Welcome to a weekly column called Theory Thursdays, which will be released every Thursday and discuss my "controversial opinion" related to something relative to the week of release. Sometimes it will be birthdays while others is current events or a new film release. Whatever the case may be, this is a personal defense for why I disagree with the general opinion and hope to convince you of the same. While I don't expect you to be on my side, I do hope for a rational argument. After all, film is a subjective medium and this is merely just a theory that can be proven either way.
Subject: The LEGO Batman movie opens in theaters this Friday.
Theory: Adam West is the best live action version of Batman.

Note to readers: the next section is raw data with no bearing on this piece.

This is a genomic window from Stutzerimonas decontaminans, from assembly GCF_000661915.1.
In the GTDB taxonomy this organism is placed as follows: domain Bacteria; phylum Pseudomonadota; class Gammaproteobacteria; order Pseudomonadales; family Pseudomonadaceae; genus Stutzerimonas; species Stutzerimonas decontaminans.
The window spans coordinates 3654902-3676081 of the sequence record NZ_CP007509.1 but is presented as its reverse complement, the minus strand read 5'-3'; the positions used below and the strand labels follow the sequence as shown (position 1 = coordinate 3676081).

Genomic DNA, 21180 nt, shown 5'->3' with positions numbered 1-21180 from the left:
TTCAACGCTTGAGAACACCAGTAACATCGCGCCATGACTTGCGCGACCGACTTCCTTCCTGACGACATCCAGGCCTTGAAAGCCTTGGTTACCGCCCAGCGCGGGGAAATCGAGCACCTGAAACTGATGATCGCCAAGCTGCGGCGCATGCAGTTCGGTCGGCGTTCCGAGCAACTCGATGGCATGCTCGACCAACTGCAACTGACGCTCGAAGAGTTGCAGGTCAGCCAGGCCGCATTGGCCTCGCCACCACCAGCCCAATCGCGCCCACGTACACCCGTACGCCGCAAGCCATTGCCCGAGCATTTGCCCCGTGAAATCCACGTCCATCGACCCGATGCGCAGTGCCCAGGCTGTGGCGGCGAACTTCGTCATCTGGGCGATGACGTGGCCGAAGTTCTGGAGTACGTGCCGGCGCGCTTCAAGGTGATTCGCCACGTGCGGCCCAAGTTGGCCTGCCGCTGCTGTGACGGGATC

|Scene from The LEGO Batman Movie|
It is a popular past time to anticipate the new Batman movies. For over 50 years, the iconic character has appeared in some capacity on the big screen or on TV. He remains an icon of standing up for justice and fighting some of comic book history's greatest villains. It makes sense then that the series would collaborate with the LEGO company to market the hero to kids, wishing to tear Batman apart and rebuild him in their image. After a memorable appearance in The LEGO Movie, it only made sense that the character who won the hearts of everyone young and old would get his own movie. In a time where Batman is "dark" and nihilistic, it only seems right to adapt the character in a satirical model that is accessible to younger audiences who maybe aren't allowed to watch Batman v. Superman or The Dark Knight just yet.